Thomas Hughes
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Thomas Hughes (abt. 1727 - abt. 1778)

Thomas Hughes
Born about in Virginiamap [uncertain]
Son of and [mother unknown]
Brother of and
Husband of — married 1745 in Chester, PAmap
Descendants descendants
Died about in Near Hacker's Creek, Monongalia County, Virginia, United Statesmap [uncertain]
Profile last modified | Created 2 Dec 2008
This page has been accessed 3,296 times.

Contents

Biography

Thomas Hughes was a son of William Hughes.[1][2] Their origin is uncertain.

The name of his mother is also uncertain.[1][2]

Thomas Hughes and his seven siblings were recorded in the will of their father William Hughes of the "County of Hampshire, Colloney of Virginia", the will dated 31 Dec 1762 and proved on 9 Jun 1767.[1]

Marriage and Children

Thomas Hughes married Mary Baker then Susannah [unknown].[1]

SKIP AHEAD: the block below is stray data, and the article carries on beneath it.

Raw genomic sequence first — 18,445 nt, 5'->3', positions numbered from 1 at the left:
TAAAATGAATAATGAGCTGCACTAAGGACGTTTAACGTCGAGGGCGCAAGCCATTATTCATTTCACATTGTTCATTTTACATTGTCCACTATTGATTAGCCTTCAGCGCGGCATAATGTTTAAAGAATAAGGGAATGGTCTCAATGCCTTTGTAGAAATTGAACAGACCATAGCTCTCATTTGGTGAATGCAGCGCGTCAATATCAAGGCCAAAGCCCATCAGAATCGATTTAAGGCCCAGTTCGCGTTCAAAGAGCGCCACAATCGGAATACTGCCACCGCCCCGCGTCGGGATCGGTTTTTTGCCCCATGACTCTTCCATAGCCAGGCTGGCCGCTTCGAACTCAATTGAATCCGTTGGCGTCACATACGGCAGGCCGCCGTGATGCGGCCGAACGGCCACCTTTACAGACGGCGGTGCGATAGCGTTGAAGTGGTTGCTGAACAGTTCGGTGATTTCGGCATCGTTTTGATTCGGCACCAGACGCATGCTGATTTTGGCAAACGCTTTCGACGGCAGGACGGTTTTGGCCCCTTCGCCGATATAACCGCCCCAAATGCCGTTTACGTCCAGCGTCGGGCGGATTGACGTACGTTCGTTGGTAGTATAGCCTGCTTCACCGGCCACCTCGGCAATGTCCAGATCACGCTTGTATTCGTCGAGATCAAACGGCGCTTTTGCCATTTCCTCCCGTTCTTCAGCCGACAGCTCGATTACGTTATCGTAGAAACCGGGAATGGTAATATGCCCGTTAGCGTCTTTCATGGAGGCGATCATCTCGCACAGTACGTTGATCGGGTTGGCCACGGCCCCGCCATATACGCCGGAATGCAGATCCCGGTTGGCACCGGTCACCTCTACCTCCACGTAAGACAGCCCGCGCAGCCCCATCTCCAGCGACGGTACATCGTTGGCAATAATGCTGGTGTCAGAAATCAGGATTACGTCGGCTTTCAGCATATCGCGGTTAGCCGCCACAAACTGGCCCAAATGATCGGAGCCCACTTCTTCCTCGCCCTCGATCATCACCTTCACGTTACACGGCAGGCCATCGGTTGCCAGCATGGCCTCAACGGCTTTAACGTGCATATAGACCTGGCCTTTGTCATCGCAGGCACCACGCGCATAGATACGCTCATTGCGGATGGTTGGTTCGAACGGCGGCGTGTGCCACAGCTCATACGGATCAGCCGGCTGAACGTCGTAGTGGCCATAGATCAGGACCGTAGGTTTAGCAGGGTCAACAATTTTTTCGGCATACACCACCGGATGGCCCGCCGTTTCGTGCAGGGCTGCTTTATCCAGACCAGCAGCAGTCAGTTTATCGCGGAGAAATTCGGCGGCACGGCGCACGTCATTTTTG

A list of the children of a "Thomas Hughes who settled in Albemarle, Virginia", can be found in "The Hughes Genealogy".[3] They were:

  • Charles Hughes
  • James Hughes
  • Jonathan Hughes
  • Jesse Hughes b c.1750[4]
  • Thomas Hughes
  • Elias Hughes
  • Sudna Hughes
  • Martha Hughes
  • Job Hughes

Lands

From 1752 to 1754 William Hughes and his sons Hugh Hughes, Thomas Hughes and William Hughes Jr all acquired significant tracts of land near the Great Cacapon River in what is now West Virginia.[1]

1759-1763: Three transactions in which land on the "Great Cape Capon" was conveyed by Thomas Hughes and his wife Susannah of Hampshire County to a Henry Fry of Hampshire County.[5]

Land on the Upper Monongahela Waters: In 1781 a certificate was granted “Edmund West, assignee to Thomas Hughes, Senr., 400 acres on Sicamore Lick run, a branch of the West Fork [Harrison County] opposite Thomas Heughs [Hughes] Junr’s land, to include his settlement made in 1773, with a pre-emption to 1,000 acres adjoining.”[4]

Death

He was killed during an attack by Indians "in the last of April" [1778] at Hacker's Creek.[6][7]

Research Notes 1

"Thomas Henry (Captain) Hughes was born in 1717 in Frederick, Virginia, the only child of William Parsons and Mary Sidney Sudna. He had one son with Mary Susannah Baker on February 19, 1774. He died on May 4, 1778, in Harrison, West Virginia, at the age of 61."